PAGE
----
Outdoor advertising has been one of the few traditional media channels that witnessed increased media spending in the past few years, according to Kantar Media.
Between 2008 and 2013, spending on outdoor advertising grew by a five-year compound annual growth rate of 3.4%; media spending for newspapers and network television fell by annualized rates of 7% and 0.3%, respectively, over the same period.
Given that outdoor advertising has stayed in favor with advertisers, should we choose outdoor advertising company Lamar Advertising (NASDAQ:LAMR) or Clear Channel Outdoor (NYSE:CCO) to capitalize on the growth prospects of this media channel?
Before we even compare these two outdoor advertising companies, it's worth understanding why outdoor advertising is an attractive business for companies like Lamar Advertising and Clear Channel Outdoor in the first place.
Firstly, the outdoor advertising market is regulated and this favors incumbents. Regulations in place at the federal, state, and local levels govern billboard locations. For example, regulations prevent the construction of new billboards in the vicinity of certain buildings or landmarks for safety reasons. Lamar Advertising operates approximately 145,000 billboard displays in 44 U.S. states, Canada, and Puerto Rico, because it has accumulated permits for over 110 years.
A similar story applies for Clear Channel Outdoor which has been in business for roughly the same amount of time and has a 19% market share of the U.S. outdoor advertising market. Lamar Advertising comes in a close second with 18% market share.
Secondly, outdoor advertising gets advertisers the biggest bang for their buck. Its cost per thousand impressions, or CPM, which is the relative cost of reaching 1,000 adults between the ages of 25 and 54, is the lowest among media channels at $3.63. In contrast, the Outdoor Advertising Association estimated CPMs for search sites and network television at $5.00 and $9.50, respectively.
Due to the effectiveness, low cost, and wide reach of outdoor advertising, customers and advertisers that use it are not very price-sensitive. For example, Lamar Advertising's gross margin has been in excess of 60% for the past decade.
Comparing Lamar Advertising and Clear Channel Outdoor head-to-head, Lamar Advertising comes out as a clear winner. Clear Channel Outdoor's average gross margin of about 45% pales in comparison to that of Lamar Advertising at 65%.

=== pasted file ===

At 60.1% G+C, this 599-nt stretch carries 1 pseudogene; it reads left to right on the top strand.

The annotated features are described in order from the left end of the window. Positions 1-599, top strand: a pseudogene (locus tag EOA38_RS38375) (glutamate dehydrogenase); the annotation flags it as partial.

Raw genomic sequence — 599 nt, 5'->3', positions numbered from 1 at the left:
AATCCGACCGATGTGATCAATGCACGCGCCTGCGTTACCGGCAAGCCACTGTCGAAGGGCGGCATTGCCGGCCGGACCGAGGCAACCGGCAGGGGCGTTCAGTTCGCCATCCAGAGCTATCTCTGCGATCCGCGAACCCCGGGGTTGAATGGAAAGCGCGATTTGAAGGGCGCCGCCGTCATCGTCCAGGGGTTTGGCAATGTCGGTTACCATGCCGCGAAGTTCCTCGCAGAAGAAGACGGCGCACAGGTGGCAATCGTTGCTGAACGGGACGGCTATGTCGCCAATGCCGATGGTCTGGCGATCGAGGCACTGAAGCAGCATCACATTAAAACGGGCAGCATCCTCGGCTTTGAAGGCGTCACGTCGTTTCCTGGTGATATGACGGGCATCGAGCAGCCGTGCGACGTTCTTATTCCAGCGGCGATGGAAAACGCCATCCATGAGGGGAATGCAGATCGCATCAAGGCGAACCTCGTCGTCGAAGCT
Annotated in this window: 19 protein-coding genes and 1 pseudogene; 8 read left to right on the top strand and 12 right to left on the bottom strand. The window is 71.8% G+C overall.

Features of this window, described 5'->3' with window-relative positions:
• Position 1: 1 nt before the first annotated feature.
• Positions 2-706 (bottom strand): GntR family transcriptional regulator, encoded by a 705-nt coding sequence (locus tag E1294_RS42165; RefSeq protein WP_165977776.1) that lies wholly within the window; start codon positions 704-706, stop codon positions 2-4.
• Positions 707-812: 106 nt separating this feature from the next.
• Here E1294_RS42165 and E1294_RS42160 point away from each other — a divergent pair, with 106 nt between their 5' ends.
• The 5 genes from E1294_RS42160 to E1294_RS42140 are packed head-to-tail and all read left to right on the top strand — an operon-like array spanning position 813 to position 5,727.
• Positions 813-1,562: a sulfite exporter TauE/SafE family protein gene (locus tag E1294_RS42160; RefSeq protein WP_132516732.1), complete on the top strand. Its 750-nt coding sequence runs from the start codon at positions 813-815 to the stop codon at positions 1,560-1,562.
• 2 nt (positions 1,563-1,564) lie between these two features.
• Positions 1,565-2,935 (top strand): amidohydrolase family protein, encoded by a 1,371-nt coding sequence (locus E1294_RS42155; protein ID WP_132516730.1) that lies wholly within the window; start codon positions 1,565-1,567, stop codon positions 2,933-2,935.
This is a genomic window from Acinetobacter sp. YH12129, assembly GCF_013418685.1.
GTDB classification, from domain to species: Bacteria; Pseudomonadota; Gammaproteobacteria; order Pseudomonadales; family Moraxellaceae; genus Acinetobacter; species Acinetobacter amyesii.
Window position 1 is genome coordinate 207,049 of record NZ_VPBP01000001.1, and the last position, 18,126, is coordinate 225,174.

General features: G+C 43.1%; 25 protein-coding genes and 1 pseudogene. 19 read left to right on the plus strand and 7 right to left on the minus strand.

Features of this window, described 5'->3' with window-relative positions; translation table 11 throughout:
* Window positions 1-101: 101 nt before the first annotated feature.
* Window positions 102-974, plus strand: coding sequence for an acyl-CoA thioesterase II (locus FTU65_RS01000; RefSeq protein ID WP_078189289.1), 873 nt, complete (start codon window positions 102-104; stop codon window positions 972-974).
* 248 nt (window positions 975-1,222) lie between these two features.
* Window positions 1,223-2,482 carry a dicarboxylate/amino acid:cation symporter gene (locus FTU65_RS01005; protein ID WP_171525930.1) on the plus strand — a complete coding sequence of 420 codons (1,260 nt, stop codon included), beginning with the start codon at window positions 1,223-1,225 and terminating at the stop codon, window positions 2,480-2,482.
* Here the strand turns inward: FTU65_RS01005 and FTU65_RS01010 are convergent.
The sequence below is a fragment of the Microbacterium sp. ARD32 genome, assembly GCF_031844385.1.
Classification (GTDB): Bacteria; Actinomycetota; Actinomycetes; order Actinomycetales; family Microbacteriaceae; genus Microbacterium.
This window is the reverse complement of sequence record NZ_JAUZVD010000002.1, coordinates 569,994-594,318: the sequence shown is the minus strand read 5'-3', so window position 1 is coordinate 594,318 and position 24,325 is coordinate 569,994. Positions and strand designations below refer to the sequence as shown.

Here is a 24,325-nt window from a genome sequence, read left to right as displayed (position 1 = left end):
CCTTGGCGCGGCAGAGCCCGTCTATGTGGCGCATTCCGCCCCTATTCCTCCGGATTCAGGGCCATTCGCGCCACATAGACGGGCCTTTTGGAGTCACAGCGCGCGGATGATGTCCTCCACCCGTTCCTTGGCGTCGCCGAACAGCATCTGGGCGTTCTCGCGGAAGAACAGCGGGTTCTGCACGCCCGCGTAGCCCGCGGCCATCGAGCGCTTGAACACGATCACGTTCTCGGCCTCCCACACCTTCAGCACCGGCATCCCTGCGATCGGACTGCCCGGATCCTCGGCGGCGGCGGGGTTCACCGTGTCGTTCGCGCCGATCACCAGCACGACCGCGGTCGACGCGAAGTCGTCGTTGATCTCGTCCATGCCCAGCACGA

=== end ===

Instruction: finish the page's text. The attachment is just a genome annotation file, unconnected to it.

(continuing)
When it comes to consistent profitability, Lamar Advertising trumps Clear Channel Outdoor there as well. Lamar Advertising has been profitable in eight out of the past 10 years, while Clear Channel Outdoor has suffered losses in five years of the past decade.
The difference between the two companies lies in Lamar Advertising's focus on local advertising; the split between local and national advertising is 80:20 for Lamar Advertising. Due to its focus on small and mid-sized markets, Lamar Advertising claims to be the clear market leader in the vast majority of its markets.
This emphasis on local advertising and smaller markets helps Lamar Advertising in two ways. Firstly, Lamar Advertising has built strong customer relationships because it's much easier to deploy a large on-the-ground sales force in smaller markets.
Secondly, demand for advertising is more stable at the local level, which isn't greatly affected by macro conditions. The results speak for themselves, as Lamar Advertising has been largely shielded from economic downturns. In 1992, 2001, and 2008, its revenue declined by only 2%-3%. The only significant exception was 2009, when Lamar Advertising's revenue fell by 13%.
In contrast, Clear Channel Outdoor tends to dominate in the larger markets, which have more volatile economic conditions and more intense competition between rival media channels.
Even though outdoor advertising is a very attractive sub-segment of the entire advertising market, it's still cyclical and heavily influenced by economic conditions. As such, it's advisable for investors to focus on outdoor advertising companies with fewer financial risks to offset any revenue volatility.
Lamar Advertising has a much stronger balance sheet than Clear Channel Outdoor. Lamar Advertising's total debt as a percentage of market capitalization is approximately 40%; Clear Channel Outdoor's $20.4 billion debt dwarfs its $2.9 billion market capitalization.
In addition, Lamar Advertising has limited refinancing risks with a major refinancing of $200 million only coming due in 2019. In contrast, Clear Channel has debt of $2.4 billion that matures as early as 2016.
Foolish final thoughts
While newspapers and television have seen advertising spend for their mediums decline over the past few years, outdoor advertising has achieved credible growth in the same period that cements its status as a low-cost media channel with wide reach. Among the listed outdoor advertising firms, Lamar Advertising is my top pick because of its focus on local advertising and its lower financial risk.
Mark Lin has no position in any stocks mentioned. The Motley Fool has no position in any of the stocks mentioned. Try any of our Foolish newsletter services free for 30 days. We Fools may not all hold the same opinions, but we all believe that considering a diverse range of insights makes us better investors. The Motley Fool has a disclosure policy.